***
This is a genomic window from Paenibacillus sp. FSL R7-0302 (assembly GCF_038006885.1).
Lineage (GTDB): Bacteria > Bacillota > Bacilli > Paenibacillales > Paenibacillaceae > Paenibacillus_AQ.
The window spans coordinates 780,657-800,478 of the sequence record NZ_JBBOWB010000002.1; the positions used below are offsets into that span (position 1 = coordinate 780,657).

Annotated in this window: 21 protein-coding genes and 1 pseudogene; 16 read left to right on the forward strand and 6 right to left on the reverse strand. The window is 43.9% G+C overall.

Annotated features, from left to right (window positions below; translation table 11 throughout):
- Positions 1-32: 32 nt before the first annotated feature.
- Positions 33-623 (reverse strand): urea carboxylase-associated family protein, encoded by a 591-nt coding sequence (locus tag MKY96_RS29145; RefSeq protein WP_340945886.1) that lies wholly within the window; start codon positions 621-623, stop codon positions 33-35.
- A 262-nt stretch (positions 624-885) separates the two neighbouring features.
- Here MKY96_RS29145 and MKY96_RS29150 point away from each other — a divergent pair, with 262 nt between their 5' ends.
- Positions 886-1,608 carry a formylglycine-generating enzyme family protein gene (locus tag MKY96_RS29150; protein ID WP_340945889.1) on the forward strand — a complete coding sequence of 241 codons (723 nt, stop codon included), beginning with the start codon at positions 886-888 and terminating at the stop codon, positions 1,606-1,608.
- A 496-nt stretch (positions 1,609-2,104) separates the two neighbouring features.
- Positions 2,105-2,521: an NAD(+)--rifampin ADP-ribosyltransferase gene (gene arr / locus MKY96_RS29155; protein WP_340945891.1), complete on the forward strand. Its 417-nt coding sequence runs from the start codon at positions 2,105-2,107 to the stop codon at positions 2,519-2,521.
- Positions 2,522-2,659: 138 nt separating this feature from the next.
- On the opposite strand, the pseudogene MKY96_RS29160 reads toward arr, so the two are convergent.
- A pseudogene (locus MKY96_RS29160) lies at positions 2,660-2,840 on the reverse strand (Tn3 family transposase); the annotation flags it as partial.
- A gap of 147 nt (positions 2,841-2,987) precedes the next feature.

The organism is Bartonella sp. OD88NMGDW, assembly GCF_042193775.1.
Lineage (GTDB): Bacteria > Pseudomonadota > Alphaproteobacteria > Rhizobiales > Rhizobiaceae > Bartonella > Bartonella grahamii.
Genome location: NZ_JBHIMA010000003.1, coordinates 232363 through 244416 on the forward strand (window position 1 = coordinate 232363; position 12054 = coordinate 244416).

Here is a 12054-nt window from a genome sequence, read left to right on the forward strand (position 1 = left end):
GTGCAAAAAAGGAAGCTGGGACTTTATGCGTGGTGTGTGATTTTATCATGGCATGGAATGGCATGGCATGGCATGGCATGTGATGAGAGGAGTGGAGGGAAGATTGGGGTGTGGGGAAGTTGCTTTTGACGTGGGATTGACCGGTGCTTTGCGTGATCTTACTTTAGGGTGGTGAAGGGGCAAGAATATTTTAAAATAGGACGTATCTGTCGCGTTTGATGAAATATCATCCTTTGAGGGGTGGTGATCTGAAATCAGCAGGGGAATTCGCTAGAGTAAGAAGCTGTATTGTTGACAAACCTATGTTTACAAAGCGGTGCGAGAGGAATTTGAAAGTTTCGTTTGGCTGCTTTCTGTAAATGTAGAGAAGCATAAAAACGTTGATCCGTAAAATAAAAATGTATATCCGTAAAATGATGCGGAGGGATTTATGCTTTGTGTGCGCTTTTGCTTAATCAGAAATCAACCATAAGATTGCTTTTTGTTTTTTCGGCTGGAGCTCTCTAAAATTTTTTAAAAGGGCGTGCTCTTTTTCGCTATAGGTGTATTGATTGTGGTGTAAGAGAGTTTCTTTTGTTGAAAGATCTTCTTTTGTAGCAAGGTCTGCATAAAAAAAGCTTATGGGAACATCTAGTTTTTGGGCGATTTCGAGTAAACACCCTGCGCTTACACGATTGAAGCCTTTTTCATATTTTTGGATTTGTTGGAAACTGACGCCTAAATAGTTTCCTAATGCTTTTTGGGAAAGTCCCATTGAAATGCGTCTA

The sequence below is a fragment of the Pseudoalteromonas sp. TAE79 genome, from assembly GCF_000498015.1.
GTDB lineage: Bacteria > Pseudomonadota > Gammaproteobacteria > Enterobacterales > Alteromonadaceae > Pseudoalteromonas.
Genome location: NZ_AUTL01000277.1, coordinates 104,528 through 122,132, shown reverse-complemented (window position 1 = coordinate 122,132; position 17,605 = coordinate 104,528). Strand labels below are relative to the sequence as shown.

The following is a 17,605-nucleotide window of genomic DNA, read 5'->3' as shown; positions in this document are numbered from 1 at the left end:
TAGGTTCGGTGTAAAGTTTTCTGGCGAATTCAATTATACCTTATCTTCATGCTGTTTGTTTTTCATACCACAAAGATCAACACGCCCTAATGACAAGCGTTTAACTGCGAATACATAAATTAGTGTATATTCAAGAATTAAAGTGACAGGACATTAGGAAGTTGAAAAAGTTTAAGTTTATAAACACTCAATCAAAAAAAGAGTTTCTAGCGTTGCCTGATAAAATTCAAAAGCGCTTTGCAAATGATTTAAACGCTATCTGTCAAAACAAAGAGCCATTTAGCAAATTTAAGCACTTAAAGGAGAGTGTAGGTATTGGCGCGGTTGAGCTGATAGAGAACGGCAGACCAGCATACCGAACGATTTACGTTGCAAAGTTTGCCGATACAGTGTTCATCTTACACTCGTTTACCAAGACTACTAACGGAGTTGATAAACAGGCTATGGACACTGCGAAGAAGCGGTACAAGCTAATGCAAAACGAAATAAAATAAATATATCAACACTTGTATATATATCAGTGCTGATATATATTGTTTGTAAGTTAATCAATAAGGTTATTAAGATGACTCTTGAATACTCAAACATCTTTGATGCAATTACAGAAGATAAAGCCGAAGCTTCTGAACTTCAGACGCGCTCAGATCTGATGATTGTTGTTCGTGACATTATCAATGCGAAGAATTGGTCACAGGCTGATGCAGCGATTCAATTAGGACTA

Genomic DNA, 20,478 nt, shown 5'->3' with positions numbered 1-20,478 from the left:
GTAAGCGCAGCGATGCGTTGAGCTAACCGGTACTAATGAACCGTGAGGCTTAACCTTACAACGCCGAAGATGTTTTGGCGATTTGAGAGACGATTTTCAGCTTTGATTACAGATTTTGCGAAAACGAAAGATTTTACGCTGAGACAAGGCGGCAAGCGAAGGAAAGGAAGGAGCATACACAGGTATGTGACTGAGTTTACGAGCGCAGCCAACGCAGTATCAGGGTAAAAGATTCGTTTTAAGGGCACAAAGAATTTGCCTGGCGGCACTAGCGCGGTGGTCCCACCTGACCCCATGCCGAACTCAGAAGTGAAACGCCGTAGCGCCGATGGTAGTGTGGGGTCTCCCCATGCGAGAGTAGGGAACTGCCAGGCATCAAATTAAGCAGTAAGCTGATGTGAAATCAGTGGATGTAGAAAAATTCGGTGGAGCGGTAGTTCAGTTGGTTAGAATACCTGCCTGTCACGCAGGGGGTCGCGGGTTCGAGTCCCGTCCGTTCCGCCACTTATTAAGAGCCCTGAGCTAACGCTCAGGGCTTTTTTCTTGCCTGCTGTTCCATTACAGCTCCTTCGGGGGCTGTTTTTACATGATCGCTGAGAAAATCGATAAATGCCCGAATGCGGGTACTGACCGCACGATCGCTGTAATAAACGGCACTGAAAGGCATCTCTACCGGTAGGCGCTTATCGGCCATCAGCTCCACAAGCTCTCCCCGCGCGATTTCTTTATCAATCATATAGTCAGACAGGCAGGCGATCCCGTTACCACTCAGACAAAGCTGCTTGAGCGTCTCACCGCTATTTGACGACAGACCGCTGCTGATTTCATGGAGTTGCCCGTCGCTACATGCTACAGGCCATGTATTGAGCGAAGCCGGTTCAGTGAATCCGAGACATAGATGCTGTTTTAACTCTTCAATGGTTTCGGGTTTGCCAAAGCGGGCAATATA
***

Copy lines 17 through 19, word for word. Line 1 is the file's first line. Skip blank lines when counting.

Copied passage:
The organism is Bartonella sp. OD88NMGDW, assembly GCF_042193775.1.
Lineage (GTDB): Bacteria > Pseudomonadota > Alphaproteobacteria > Rhizobiales > Rhizobiaceae > Bartonella > Bartonella grahamii.
Genome location: NZ_JBHIMA010000003.1, coordinates 232363 through 244416 on the forward strand (window position 1 = coordinate 232363; position 12054 = coordinate 244416).